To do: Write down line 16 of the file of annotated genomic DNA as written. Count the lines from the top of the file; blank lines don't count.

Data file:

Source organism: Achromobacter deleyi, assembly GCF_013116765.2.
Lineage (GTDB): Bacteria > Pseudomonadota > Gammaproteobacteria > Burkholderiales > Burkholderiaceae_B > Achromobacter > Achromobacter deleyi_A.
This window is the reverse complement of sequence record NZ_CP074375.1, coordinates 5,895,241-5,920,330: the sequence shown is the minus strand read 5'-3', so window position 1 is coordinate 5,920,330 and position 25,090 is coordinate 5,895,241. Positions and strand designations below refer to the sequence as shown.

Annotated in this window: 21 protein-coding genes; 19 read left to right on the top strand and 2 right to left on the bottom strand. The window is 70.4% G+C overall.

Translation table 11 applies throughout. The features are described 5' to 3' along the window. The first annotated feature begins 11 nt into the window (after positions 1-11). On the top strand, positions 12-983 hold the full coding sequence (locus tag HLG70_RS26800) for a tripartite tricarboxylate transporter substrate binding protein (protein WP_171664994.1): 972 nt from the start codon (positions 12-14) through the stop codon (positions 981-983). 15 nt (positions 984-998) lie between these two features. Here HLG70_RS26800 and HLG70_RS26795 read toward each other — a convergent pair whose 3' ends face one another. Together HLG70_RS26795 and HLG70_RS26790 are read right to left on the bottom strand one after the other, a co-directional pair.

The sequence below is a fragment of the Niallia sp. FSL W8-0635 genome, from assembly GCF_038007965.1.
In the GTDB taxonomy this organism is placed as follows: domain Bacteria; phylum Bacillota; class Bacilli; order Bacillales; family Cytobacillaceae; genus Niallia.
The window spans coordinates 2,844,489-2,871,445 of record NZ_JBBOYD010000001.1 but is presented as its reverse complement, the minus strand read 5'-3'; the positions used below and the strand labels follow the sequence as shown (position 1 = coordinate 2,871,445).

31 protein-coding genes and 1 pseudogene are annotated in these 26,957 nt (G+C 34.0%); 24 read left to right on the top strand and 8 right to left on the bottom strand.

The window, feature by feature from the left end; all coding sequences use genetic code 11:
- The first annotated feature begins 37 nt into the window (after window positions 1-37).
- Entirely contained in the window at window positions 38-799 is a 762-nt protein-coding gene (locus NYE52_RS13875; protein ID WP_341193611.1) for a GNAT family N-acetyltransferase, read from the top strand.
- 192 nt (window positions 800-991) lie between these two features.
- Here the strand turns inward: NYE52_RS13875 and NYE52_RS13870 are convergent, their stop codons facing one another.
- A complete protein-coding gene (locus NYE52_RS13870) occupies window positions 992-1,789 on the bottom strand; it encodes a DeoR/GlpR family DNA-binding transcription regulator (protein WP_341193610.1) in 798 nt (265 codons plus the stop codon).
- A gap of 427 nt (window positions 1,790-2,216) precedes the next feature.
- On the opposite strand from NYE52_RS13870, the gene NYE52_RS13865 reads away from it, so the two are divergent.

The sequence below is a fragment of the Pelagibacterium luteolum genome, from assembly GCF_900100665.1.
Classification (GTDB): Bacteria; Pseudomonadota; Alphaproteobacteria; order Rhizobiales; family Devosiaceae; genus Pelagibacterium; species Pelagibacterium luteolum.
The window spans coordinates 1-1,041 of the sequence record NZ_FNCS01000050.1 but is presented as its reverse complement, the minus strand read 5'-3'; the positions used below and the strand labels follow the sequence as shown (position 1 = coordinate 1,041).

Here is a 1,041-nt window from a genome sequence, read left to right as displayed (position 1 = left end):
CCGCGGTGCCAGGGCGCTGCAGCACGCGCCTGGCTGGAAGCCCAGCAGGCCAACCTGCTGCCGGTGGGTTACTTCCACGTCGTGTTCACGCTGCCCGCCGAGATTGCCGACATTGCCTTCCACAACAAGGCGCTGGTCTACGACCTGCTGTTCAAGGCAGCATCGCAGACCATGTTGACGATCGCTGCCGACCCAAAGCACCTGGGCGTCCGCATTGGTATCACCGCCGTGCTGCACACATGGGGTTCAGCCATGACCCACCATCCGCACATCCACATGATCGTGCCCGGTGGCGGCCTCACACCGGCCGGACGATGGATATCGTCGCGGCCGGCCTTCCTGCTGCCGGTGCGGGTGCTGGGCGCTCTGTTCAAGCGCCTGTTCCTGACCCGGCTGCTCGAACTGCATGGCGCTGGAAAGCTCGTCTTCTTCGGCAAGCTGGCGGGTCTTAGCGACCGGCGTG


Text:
- A gap of 427 nt (window positions 1,790-2,216) precedes the next feature.